Consumers Win in Hearing on Capitol Hill

Written by Paul Bland

Housejudiciary_2On October 25, 2007, the House Judiciary Committee’s Subcommittee on Commercial and Administrative Law held its second hearing on H.R. 3010, Rep. Hank Johnson’s Arbitration Fairness Act. (This Subcommittee has jurisdiction over the bill.) H.R. 3010

would ban the use of pre-dispute binding mandatory arbitration in

consumer, employment, franchise and medical contracts. (The first

hearing was held on June 12th. I testified at it, and my testimony and

a transcript of the hearing can be found on the Public Justice website.)

Three members of the Subcommittee attended the hearing. The first is Subcommittee Chairwoman Linda T. Sanchez.

Rep. Sanchez has not yet co-sponsored the bill, but she spoke very

sympathetically towards the situation of consumers and employees who

have been treated poorly in mandatory arbitration systems. It also

can’t be understated that Rep. Sanchez showed that she has put a lot of

time into understanding the details of the issue, and she (along with

her staff) have obviously put a great deal of work into interviewing

and locating witnesses and giving both sides an opportunity to develop

an extensive record. The second is Rep. Johnson, the

sponsor of the bill, who is a courtly freshman representative from

Georgia and a powerful orator. The third member was Ranking

Subcommittee member Chris Cannon, who is a huge and

uncritical fan of mandatory arbitration. In the course of carrying the

water of the Chamber of Commerce on the issue, Rep. Cannon’s duties

apparently include trying to craft personal attacks on anyone who comes

forward with an individual story of having been abused by mandatory

arbitration.

There were two panels. On the first panel:

Arbmba_2 Laura MacCleery, Director of Public Citizen’s Congress Watch Division, who spoke about Public Citizen’s report ("The Arbitration Trap: How Credit Card Companies Ensnare Consumers") summarizing more than 34,000 arbitrations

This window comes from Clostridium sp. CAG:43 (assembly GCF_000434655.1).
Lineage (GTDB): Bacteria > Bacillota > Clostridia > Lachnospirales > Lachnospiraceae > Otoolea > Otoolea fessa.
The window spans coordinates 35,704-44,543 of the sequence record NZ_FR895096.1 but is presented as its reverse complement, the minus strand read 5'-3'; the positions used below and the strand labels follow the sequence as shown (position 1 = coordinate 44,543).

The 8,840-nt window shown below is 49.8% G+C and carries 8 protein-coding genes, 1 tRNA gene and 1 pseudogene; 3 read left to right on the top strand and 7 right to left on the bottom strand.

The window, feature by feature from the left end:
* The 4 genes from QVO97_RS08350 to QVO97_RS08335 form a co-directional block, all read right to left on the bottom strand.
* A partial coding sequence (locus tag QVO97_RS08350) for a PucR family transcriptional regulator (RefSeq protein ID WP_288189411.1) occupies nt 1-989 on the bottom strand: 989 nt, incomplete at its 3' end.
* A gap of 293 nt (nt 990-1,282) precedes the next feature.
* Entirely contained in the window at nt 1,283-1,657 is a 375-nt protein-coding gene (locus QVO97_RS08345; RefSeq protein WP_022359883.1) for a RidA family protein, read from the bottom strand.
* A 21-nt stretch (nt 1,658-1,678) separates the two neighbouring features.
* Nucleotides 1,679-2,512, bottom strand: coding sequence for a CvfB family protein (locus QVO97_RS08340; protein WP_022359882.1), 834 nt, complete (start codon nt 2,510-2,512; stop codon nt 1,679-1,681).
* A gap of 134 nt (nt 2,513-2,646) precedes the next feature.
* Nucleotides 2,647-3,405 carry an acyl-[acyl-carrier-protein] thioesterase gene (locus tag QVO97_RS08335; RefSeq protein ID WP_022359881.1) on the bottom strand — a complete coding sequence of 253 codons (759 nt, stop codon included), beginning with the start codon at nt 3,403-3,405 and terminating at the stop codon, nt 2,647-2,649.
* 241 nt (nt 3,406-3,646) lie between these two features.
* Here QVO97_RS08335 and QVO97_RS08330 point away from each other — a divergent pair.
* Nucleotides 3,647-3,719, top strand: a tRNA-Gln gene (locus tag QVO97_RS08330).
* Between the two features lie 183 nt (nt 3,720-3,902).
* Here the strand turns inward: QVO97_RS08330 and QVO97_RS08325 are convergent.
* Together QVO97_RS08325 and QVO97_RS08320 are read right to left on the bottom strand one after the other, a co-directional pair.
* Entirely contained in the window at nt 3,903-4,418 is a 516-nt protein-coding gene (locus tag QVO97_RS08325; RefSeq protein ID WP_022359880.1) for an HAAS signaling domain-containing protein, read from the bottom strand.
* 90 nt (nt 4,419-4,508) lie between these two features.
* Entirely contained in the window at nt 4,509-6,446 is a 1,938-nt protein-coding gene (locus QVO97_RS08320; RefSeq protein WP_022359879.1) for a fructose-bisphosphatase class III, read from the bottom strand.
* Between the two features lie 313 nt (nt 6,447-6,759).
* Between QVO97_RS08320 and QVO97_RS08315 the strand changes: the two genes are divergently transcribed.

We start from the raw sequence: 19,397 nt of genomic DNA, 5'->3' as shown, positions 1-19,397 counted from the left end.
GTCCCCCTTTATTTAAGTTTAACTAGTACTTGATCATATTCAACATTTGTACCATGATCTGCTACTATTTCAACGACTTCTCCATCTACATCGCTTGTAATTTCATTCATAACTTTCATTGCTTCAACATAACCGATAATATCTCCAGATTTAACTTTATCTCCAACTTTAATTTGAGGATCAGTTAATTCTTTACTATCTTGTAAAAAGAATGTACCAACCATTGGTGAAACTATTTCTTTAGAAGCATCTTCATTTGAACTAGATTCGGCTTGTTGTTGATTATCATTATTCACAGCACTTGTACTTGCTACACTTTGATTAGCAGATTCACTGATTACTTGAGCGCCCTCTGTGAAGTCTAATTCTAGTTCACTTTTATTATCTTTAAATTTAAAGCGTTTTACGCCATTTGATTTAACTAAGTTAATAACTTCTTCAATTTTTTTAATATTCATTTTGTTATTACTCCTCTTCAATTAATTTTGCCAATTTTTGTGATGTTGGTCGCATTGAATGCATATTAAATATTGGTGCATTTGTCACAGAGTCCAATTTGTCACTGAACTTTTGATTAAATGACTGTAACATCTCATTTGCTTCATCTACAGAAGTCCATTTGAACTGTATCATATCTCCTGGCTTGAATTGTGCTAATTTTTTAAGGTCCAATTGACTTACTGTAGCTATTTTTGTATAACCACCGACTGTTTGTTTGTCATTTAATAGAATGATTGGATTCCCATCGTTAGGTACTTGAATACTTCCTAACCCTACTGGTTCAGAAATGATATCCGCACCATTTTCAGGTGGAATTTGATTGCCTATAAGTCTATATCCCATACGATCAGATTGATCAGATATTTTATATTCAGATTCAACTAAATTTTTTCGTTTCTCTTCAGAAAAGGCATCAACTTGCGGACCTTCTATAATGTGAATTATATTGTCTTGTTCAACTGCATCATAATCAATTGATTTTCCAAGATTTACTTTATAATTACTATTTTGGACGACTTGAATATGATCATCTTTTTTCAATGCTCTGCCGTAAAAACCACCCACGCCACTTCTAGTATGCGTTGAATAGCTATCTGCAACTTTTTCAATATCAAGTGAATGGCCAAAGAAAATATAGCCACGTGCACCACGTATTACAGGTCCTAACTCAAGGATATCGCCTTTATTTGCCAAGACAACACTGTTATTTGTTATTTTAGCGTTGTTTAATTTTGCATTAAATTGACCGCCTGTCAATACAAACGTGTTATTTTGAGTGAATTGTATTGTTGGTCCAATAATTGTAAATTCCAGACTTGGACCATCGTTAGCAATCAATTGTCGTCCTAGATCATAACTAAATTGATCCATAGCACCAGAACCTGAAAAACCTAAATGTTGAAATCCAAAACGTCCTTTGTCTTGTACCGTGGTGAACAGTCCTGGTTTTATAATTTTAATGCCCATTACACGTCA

handled by the National Arbitration Forum in California, and who also

spoke in some detail about the problem of arbitration clauses that ban

class actions. I have written in several forums that our law firm’s

experience (interviewing hundreds of consumers, and dozens of consumer

lawyers, strongly supports the conclusions of Public Citizen’s

groundbreaking report). Laura spoke with fervor and energy, and was

very articulate. Rep. Cannon tried to get her to admit that Public

Citizen’s report is very limited in scope, but Laura pointed out

(correctly) that it covered EVERY SINGLE case that the National

Arbitration Forum reported handling in California over a period of

several years.

Richard Naimark, Senior Vice President of the American Arbitration Association. He spoke about AAA’s Due Process Protocols,

and steps that AAA has taken to try to make arbitration more fair. As

the lead Republican/Chamber witness opposing the bill, Naimark was an

excellent choice, because AAA’s conduct compares favorably with that of

the National Arbitration Forum. Nonetheless, Chairwoman Sanchez asked

Naimark some hard questions about how it was that the AAA had decided

that health care cases such as medical malpractice cases were too

important to be the subject of binding pre-dispute arbitration clauses,